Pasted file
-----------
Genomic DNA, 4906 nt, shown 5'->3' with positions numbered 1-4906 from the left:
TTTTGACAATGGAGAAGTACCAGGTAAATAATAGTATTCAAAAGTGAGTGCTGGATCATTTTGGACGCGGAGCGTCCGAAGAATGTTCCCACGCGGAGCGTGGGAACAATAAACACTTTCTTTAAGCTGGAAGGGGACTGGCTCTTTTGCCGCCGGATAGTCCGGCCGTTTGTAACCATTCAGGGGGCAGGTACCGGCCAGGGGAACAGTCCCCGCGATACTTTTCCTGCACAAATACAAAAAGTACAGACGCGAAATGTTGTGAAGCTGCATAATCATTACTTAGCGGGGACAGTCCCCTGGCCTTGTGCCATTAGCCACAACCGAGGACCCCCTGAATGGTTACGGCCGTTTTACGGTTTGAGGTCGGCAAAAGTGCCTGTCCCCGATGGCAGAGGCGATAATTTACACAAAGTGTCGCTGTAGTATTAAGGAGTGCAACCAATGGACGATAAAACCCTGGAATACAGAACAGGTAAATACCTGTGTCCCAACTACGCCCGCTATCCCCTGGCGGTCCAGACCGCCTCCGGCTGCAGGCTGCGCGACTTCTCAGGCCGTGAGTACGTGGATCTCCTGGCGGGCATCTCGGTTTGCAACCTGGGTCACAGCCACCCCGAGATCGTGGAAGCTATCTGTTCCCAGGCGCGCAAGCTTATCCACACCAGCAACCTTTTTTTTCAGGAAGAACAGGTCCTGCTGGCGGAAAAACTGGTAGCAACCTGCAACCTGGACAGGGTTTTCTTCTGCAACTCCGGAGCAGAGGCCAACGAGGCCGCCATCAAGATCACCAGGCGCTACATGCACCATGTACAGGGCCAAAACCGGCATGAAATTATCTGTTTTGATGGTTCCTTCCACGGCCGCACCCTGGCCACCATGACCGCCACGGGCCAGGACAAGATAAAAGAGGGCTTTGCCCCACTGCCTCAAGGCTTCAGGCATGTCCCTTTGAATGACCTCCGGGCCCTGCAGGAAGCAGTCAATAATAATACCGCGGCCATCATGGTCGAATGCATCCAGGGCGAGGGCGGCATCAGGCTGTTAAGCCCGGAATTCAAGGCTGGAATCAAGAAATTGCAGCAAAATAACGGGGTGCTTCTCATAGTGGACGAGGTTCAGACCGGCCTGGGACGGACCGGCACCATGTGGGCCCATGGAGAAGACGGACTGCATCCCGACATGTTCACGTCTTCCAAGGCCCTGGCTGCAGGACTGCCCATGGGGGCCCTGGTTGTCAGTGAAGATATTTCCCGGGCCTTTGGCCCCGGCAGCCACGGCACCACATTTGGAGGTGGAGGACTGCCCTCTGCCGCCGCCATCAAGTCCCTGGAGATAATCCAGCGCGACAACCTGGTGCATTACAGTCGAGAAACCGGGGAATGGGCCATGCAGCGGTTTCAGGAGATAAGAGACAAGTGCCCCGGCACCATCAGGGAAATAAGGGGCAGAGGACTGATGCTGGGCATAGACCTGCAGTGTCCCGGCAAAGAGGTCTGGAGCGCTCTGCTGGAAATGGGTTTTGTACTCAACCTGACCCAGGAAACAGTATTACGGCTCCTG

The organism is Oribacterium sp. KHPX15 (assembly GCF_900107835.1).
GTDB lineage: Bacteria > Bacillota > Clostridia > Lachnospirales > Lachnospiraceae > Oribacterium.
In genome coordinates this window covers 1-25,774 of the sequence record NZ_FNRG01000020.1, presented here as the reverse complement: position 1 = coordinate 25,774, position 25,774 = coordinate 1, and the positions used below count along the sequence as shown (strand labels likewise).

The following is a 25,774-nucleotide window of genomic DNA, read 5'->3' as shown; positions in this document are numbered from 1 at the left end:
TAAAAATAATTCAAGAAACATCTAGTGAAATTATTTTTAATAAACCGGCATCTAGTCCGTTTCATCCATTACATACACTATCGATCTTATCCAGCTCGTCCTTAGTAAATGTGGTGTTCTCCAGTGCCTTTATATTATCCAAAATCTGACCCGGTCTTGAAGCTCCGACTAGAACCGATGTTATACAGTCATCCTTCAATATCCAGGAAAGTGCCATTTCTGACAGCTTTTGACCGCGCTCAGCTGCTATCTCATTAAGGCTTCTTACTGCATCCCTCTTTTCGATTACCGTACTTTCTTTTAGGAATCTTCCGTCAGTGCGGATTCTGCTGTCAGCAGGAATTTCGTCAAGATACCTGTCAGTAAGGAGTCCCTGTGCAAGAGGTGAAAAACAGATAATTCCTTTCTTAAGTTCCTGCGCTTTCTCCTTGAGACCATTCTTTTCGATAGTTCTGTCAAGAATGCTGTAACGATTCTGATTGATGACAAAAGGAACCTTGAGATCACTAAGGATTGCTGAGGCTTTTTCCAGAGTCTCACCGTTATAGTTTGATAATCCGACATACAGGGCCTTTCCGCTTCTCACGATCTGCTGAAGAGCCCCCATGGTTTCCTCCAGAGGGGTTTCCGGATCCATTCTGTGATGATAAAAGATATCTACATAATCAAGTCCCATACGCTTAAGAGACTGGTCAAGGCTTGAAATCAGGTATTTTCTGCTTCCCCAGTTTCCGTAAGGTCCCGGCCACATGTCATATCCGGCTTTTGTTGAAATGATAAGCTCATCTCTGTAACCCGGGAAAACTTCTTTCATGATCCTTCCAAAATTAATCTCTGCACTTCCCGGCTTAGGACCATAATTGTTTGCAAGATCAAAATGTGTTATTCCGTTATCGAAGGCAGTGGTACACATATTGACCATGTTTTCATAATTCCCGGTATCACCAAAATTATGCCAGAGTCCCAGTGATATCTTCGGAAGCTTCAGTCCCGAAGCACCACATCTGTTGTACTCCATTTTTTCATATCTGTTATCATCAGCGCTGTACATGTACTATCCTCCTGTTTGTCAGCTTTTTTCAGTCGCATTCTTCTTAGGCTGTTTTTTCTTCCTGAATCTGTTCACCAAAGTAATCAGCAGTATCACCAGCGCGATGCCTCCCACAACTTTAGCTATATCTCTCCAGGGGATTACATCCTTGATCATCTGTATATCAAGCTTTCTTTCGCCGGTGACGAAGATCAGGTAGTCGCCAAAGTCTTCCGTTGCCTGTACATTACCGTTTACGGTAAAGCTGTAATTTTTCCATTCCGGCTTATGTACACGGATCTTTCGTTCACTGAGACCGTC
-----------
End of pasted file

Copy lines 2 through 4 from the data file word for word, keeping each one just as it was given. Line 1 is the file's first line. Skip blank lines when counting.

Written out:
TTTTGACAATGGAGAAGTACCAGGTAAATAATAGTATTCAAAAGTGAGTGCTGGATCATTTTGGACGCGGAGCGTCCGAAGAATGTTCCCACGCGGAGCGTGGGAACAATAAACACTTTCTTTAAGCTGGAAGGGGACTGGCTCTTTTGCCGCCGGATAGTCCGGCCGTTTGTAACCATTCAGGGGGCAGGTACCGGCCAGGGGAACAGTCCCCGCGATACTTTTCCTGCACAAATACAAAAAGTACAGACGCGAAATGTTGTGAAGCTGCATAATCATTACTTAGCGGGGACAGTCCCCTGGCCTTGTGCCATTAGCCACAACCGAGGACCCCCTGAATGGTTACGGCCGTTTTACGGTTTGAGGTCGGCAAAAGTGCCTGTCCCCGATGGCAGAGGCGATAATTTACACAAAGTGTCGCTGTAGTATTAAGGAGTGCAACCAATGGACGATAAAACCCTGGAATACAGAACAGGTAAATACCTGTGTCCCAACTACGCCCGCTATCCCCTGGCGGTCCAGACCGCCTCCGGCTGCAGGCTGCGCGACTTCTCAGGCCGTGAGTACGTGGATCTCCTGGCGGGCATCTCGGTTTGCAACCTGGGTCACAGCCACCCCGAGATCGTGGAAGCTATCTGTTCCCAGGCGCGCAAGCTTATCCACACCAGCAACCTTTTTTTTCAGGAAGAACAGGTCCTGCTGGCGGAAAAACTGGTAGCAACCTGCAACCTGGACAGGGTTTTCTTCTGCAACTCCGGAGCAGAGGCCAACGAGGCCGCCATCAAGATCACCAGGCGCTACATGCACCATGTACAGGGCCAAAACCGGCATGAAATTATCTGTTTTGATGGTTCCTTCCACGGCCGCACCCTGGCCACCATGACCGCCACGGGCCAGGACAAGATAAAAGAGGGCTTTGCCCCACTGCCTCAAGGCTTCAGGCATGTCCCTTTGAATGACCTCCGGGCCCTGCAGGAAGCAGTCAATAATAATACCGCGGCCATCATGGTCGAATGCATCCAGGGCGAGGGCGGCATCAGGCTGTTAAGCCCGGAATTCAAGGCTGGAATCAAGAAATTGCAGCAAAATAACGGGGTGCTTCTCATAGTGGACGAGGTTCAGACCGGCCTGGGACGGACCGGCACCATGTGGGCCCATGGAGAAGACGGACTGCATCCCGACATGTTCACGTCTTCCAAGGCCCTGGCTGCAGGACTGCCCATGGGGGCCCTGGTTGTCAGTGAAGATATTTCCCGGGCCTTTGGCCCCGGCAGCCACGGCACCACATTTGGAGGTGGAGGACTGCCCTCTGCCGCCGCCATCAAGTCCCTGGAGATAATCCAGCGCGACAACCTGGTGCATTACAGTCGAGAAACCGGGGAATGGGCCATGCAGCGGTTTCAGGAGATAAGAGACAAGTGCCCCGGCACCATCAGGGAAATAAGGGGCAGAGGACTGATGCTGGGCATAGACCTGCAGTGTCCCGGCAAAGAGGTCTGGAGCGCTCTGCTGGAAATGGGTTTTGTACTCAACCTGACCCAGGAAACAGTATTACGGCTCCTG

The organism is Oribacterium sp. KHPX15 (assembly GCF_900107835.1).
GTDB lineage: Bacteria > Bacillota > Clostridia > Lachnospirales > Lachnospiraceae > Oribacterium.